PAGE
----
jhansle1 — 2012-11-08T13:16:04-05:00 — #1
At the moment, I use wp-robot just for rss feeds for one of my websites. It's "ok" but it's a bit messy. WP-Robot was probably a poor product choice for me. I'm not a pure "autoblogger". My site has fresh content from the forum and I write my own posts as well. I get a lot of traffic. I'm a bit of a 'hybrid' blogger.
Here's the problem:
I don't have the time to write a blog post every day and I don't have the money to pay a writer. I still need fresh content on my site. Sports news happens by the minute and I want my site to have this news available even if it's from espn, fox sports, local new papers, etc.
What should I do? Should I create a section just below my "Featured Posts" area that contains links/titles to "Steelers News from around the web". Should I make sure that these posts don't get indexed by google to avoid a SEO penalty?
Really need some help here.
Thanks in advance.
On a unrelated note, I keep hearing the duplicate content will get you penalized by Google. How does sites like the Huffington Post get away with it and still rank very high?
trollster — 2012-11-15T10:26:33-05:00 — #2
Don't copy what they put up on their sites. Try crawling the data. Something like, if you want some news to be displayed, let it be like:
"Obama re elected as a president again" - via BBC News
Something like that, try getting from all sources, in that way I guess you are not copying but allowing your users to choose what they want, probably make an iframe.
If I said anything wrong, people please correct me. But I guess this is legit.
jonasmarsh621 — 2012-11-16T01:00:10-05:00 — #3
Perhaps you can just make a post by editing newly made news. Or you can just make a short paragraph and link it the original post. Just a thought.
shyflower — 2012-11-17T10:31:58-05:00 — #4
"Editing" a piece that comes from another source is "creating a derivative work" under copyright law and a form of plagiarism unless you have the permission of the original author to do so. Plagiarism, in any form, is copyright infringement and not only unethical, but illegal.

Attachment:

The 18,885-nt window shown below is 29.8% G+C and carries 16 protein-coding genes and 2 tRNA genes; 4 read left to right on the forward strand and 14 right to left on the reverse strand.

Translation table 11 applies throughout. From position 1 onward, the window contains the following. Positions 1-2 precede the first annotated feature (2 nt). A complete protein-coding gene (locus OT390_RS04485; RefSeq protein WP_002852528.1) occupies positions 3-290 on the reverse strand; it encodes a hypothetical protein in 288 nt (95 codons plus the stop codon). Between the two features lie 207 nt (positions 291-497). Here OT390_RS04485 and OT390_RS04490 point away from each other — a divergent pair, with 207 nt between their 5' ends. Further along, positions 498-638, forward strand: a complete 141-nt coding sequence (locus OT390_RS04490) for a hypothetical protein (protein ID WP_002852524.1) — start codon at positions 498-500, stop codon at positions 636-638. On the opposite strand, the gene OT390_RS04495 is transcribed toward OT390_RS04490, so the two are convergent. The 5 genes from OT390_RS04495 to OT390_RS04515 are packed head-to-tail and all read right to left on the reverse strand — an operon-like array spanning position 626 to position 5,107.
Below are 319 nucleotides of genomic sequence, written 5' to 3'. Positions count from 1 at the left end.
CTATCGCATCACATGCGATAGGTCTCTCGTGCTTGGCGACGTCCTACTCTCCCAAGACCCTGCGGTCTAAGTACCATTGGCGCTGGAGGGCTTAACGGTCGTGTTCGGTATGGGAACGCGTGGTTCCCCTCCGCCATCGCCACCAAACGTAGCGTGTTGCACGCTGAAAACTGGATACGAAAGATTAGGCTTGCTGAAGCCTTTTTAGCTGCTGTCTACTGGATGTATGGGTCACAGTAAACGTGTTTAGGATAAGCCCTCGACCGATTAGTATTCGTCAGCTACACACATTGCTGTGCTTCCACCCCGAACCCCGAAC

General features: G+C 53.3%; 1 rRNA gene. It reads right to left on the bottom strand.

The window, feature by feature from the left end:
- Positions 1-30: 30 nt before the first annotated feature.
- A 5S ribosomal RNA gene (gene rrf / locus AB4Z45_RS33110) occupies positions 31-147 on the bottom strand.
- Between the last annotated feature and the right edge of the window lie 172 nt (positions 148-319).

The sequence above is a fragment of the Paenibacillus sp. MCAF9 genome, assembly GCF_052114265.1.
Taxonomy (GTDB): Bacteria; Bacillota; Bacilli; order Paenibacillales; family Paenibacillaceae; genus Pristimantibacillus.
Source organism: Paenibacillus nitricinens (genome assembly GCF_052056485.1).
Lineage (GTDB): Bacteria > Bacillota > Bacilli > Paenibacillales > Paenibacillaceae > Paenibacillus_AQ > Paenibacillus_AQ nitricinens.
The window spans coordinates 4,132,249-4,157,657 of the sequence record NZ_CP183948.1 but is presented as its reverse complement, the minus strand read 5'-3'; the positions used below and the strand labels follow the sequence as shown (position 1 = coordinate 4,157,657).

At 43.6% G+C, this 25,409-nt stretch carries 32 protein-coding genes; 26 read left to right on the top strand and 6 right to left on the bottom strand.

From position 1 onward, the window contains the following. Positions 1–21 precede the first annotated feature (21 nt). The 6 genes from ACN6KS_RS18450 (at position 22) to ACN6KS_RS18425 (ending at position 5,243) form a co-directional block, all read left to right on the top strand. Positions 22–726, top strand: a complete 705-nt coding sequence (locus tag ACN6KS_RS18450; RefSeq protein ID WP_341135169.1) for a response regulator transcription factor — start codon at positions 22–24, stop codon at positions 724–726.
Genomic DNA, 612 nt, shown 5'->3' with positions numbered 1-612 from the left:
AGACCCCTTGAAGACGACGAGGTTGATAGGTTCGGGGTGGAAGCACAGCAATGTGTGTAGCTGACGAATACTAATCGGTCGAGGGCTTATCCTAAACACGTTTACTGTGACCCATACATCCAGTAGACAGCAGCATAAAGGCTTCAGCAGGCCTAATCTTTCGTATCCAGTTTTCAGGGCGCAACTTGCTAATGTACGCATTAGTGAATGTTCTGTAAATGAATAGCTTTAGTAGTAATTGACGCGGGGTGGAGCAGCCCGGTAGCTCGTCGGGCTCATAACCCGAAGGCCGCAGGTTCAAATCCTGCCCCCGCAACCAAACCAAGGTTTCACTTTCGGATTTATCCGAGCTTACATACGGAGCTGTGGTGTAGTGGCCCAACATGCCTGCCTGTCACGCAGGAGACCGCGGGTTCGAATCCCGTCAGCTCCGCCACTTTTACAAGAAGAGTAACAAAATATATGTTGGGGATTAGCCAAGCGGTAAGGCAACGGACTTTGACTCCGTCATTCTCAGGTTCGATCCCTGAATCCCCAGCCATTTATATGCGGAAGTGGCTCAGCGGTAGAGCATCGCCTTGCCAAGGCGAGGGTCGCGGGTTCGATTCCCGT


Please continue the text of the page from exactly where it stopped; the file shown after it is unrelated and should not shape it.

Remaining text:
richardsamulat — 2012-11-30T00:55:51-05:00 — #5
A good and quick idea to keep your website updated with the latest happenings in sports world is to rewrite the first some lines and post them with the link to the original news. It will serve your both the purposes. Keeping your website updated and will also save you from any kind of plagiarism, which might be bad for your business image.
fcbsglobal — 2012-12-01T07:54:02-05:00 — #6
I see most of the people these days are trying to do so, they just post some content of their own and then copy paste all of the content of source. Is it allowed? They do give source link in the end. But then again, the content is copied. What do you say about this?
stevie_d — 2012-12-01T09:00:36-05:00 — #7
Stealing someone else's content – even if you say "I stole this from <whoever>" – is still stealing someone else's content, and is still illegal. It's only legitimate if you get their permission first.
shyflower — 2012-12-01T11:18:56-05:00 — #8
Between this forum and the Business and legal forum, there are probably dozens... maybe hundreds of threads that talk about copyright theft and plagiarism. Do a search and find out what all legitimate writers and artists have to say about it. As Stevie D has said, it's illegal and it is unethical to boot.
attractsp — 2012-12-03T04:57:23-05:00 — #9
I know it's very tempting to take someone else's content if you don't have the time to create a new post every day. My suggestion is to work around this and create a weekly digest of the news you want to cover, not just copying them but offering a perspective and your comments. One post a week like this is a lot easier to manage and find the time for and could have a better value for your readers than just posting what everybody else is posting.